Menu Monday: Kosher Dining at Walt Disney World

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This is the first in a series of articles exploring the unique needs of people of faiths vacationing at Walt Disney World.

One form of kosher labeling.
One form of kosher labeling.

It is a given for most people that you don’t give up your faith, practices, and traditions just because you go on vacation. And while, all joking aside, a trip to Walt Disney World isn’t a religious pilgrimage of any major world religion, Walt Disney World and the surrounding areas do provide resources for people of faith to honor their religious practices and keep their customs while on vacation.

For this article, I will cover the options available for Jewish guests who wish to keep kosher on vacation.

While a majority of the foods at Walt Disney World are not certified kosher, there are options for those who want to keep kosher during their vacation.

When it comes to main meals, some pre-planning may be required. Most table-service restaurants can offer a kosher meal with a minimum of 48 hours advance notice. To note a request for a kosher meal, and to verify a restaurant’s ability to provide kosher dining, call 407-WDW-DINE. You may also want to verify the cancellation policy for kosher meals, which can be different from the standard cancellation policy. If you are visiting a buffet and opt for the kosher meal, your meal will be pre-portioned and not all-you-can-eat. It also will be from a standard kosher menu around property, and not necessarily the type of food you will find at the restaurant itself. (For instance, if you go to Nine Dragons, your kosher meal will not be Chinese food. It also will be the same sort of food options as it is if you go to San Angel Inn or Biergarten or Restaurant Marrakesh.)

A sample quick-service kosher meal. (Photo by Julia Mascardo)
A sample quick-service kosher meal. (Photo by Julia Mascardo)

When it comes to counter-service meals, not all places on property have kosher offerings, however there is at least one counter-service location in each theme park that offers kosher food. They are:

For Disney resort hotels, availability and variety of kosher meals at quick-service restaurants can be inconsistent, so it is important to check upon arrival to see what options are currently available, or call 407-WDW-DINE in advance for the most up-to-date information.

Each kosher meal is pre-packaged and has to be microwaved individually. This means that you will be waiting a little extra for your meal, especially if you are ordering more than one kosher meal. It is advisable to try not to hit a counter service restaurant at the peak of the lunch or dinner hour to avoid having a lengthy wait. Also remember to bring a small pair of scissors with you, as the wrapping (which allows it to be heated in a standard microwave oven) can be difficult to remove. The sealed meals do not provide flatware, so if you are not comfortable using the disposable forks, knives, and spoons provided, you will need to bring your own.

A packaged kosher meal comes out of the microwave fully sealed. (Photo by Julia Mascardo)
A packaged kosher meal comes out of the microwave fully sealed. (Photo by Julia Mascardo)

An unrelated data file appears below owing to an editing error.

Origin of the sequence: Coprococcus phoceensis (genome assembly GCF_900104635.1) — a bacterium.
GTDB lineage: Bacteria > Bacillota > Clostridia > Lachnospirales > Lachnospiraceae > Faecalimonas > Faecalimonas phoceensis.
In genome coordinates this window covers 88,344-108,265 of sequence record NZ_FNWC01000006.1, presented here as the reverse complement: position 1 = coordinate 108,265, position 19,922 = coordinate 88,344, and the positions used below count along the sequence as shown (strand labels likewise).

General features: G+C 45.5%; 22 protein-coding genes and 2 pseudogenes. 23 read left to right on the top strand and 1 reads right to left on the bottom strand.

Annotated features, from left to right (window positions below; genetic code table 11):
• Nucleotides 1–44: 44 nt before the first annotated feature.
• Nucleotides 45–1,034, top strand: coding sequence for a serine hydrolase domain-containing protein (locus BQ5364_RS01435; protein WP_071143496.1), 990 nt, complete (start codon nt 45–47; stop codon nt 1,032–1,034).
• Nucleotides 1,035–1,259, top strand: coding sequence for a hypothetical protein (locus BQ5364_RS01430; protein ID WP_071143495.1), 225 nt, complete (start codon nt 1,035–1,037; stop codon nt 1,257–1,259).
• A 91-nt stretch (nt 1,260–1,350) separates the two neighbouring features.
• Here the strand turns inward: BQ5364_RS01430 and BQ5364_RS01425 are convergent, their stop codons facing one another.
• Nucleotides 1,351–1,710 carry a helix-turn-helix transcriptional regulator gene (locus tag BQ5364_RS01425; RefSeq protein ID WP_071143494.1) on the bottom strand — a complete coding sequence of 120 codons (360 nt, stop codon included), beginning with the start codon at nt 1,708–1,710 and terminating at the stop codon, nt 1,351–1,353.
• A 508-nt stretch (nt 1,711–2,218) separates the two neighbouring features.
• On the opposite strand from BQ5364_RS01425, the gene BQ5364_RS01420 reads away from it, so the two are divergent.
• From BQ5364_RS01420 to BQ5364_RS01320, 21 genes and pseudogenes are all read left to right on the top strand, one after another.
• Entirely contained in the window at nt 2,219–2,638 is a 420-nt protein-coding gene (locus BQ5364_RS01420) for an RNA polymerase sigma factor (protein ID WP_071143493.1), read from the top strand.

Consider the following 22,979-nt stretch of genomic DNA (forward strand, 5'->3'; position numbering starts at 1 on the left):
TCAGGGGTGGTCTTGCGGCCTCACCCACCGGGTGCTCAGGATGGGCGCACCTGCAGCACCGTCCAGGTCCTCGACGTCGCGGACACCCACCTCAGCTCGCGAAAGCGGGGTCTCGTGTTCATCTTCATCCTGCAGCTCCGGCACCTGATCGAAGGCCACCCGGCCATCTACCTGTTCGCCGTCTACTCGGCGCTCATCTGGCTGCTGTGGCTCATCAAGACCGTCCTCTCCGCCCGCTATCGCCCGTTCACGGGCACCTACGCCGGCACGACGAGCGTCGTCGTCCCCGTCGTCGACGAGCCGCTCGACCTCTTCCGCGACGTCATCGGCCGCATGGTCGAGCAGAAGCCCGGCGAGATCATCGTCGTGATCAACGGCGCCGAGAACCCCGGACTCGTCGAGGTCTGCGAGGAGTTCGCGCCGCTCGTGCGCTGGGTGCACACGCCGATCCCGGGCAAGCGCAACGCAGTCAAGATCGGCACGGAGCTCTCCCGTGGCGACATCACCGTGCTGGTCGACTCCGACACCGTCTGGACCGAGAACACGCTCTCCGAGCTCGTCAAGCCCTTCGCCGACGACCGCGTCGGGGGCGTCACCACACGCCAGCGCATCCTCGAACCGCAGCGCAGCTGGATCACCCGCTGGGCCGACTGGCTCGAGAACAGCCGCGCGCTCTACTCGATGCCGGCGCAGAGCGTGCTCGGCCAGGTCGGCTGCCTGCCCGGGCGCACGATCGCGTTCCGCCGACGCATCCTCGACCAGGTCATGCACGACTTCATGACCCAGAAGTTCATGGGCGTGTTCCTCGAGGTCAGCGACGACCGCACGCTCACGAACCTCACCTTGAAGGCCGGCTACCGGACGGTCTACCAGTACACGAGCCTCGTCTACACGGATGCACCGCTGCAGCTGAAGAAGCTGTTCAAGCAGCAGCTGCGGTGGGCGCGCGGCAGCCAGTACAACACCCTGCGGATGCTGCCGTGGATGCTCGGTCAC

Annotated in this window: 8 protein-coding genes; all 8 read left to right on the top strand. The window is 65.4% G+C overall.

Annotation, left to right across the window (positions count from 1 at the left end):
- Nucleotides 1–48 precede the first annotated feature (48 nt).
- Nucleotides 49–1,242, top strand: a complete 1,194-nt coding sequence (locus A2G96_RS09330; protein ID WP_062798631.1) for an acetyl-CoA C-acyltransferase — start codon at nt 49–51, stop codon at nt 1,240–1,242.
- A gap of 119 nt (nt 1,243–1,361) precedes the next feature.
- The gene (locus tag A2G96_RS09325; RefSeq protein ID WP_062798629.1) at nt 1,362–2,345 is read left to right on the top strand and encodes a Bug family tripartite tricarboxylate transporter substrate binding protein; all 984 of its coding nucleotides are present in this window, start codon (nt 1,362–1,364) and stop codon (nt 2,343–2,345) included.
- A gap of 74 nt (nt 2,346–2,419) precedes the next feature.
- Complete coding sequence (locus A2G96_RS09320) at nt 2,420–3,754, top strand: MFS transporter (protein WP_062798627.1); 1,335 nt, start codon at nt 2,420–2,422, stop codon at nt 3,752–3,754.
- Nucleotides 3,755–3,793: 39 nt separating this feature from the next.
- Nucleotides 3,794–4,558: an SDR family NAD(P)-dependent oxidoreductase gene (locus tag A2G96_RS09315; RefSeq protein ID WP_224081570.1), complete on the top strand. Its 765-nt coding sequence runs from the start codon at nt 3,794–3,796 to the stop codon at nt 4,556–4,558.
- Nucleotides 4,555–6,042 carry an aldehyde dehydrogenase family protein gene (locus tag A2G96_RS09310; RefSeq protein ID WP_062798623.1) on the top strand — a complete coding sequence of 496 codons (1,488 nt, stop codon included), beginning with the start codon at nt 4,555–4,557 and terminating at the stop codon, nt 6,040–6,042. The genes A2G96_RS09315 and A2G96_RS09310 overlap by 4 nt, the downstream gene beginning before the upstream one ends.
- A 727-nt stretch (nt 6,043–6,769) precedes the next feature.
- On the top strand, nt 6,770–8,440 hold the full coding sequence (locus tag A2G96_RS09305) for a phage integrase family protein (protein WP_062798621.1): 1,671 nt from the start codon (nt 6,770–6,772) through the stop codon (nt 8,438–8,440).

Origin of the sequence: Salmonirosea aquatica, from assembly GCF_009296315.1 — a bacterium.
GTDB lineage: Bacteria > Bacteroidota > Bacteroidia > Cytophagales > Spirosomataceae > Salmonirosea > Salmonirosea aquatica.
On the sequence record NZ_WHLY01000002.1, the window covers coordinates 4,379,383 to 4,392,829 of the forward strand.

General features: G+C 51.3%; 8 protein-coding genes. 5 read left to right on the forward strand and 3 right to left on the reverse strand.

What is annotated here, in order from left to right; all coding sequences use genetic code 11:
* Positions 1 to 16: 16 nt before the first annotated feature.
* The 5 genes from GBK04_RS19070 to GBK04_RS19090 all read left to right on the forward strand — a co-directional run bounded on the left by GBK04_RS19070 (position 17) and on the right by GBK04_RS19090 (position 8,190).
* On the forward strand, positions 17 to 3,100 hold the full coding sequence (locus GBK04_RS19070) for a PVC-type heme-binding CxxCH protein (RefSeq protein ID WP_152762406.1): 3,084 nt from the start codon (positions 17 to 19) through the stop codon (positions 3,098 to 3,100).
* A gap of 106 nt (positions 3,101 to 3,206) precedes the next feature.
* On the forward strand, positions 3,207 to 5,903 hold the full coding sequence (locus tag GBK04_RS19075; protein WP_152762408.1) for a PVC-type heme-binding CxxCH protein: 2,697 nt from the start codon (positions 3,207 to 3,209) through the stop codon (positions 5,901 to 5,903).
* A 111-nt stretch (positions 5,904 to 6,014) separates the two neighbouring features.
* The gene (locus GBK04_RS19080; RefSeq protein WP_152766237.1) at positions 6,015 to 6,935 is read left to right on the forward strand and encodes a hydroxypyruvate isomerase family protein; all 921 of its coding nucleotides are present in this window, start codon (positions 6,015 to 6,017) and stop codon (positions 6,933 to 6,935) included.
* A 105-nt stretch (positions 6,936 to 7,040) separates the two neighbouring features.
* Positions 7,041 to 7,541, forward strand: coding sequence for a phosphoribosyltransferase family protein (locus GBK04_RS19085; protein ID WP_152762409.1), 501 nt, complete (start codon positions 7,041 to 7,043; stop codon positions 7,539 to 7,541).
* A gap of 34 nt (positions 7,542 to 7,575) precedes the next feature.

In preparation for this article, I ordered a kosher meal from Electric Umbrella. Once I mentioned that I was ordering a kosher meal, the cast member at the register had to call over a specialist with “the book”—a book with information about a wide variety of dietary issues, such as gluten sensitivity or food allergies. She showed me the page in the book with the kosher meals and apologized in advance for the limited selection. Items available vary by restaurant, so your best bet is to go to guest services early to see what information they can provide for your visit about what is available.

After I selected my meal, my food specialist rung up the order and told me it would take about four minutes for the meal to be ready. My meal came out fully wrapped and she verified with me that it was fully sealed. It also came out on a different colored tray to show that it was a special meal order. Before I left with my meal, she apologized for the “potato croquettes”, which she said tend to fall apart in the microwave and become more like mashed potatoes.

The first thing that struck me about the meal was how light it was. I took it home (still sealed) and weighed it. Including the container, the meal was 9.7 ounces. That said, the meal was incredibly filling. The chicken nuggets were incredibly mediocre. Basically think of getting a box of chicken nuggets from the freezer section of your grocery store and microwaving them. While the potato croquettes were certainly not what I would call croquettes, they were fairly tasty if you thought of them as seasoned mashed potatoes. In essence, the meal was about the quality of a TV dinner, but with a $10 price point.

For snacks, the best bet to ensure that an item is kosher is to purchase pre-packaged snacks and read the label to look for a symbol of kosher status. In addition, most counter service locations have a book that lists what items are kosher and what are not. Simply ask a cast member to help you identify kosher foods that they have available.

And in case you are curious, Mickey Premium Bars, Dole Whip, and popcorn at Walt Disney World are all reported to be kosher, but as always, check before you purchase to make sure that it meets your personal specifications.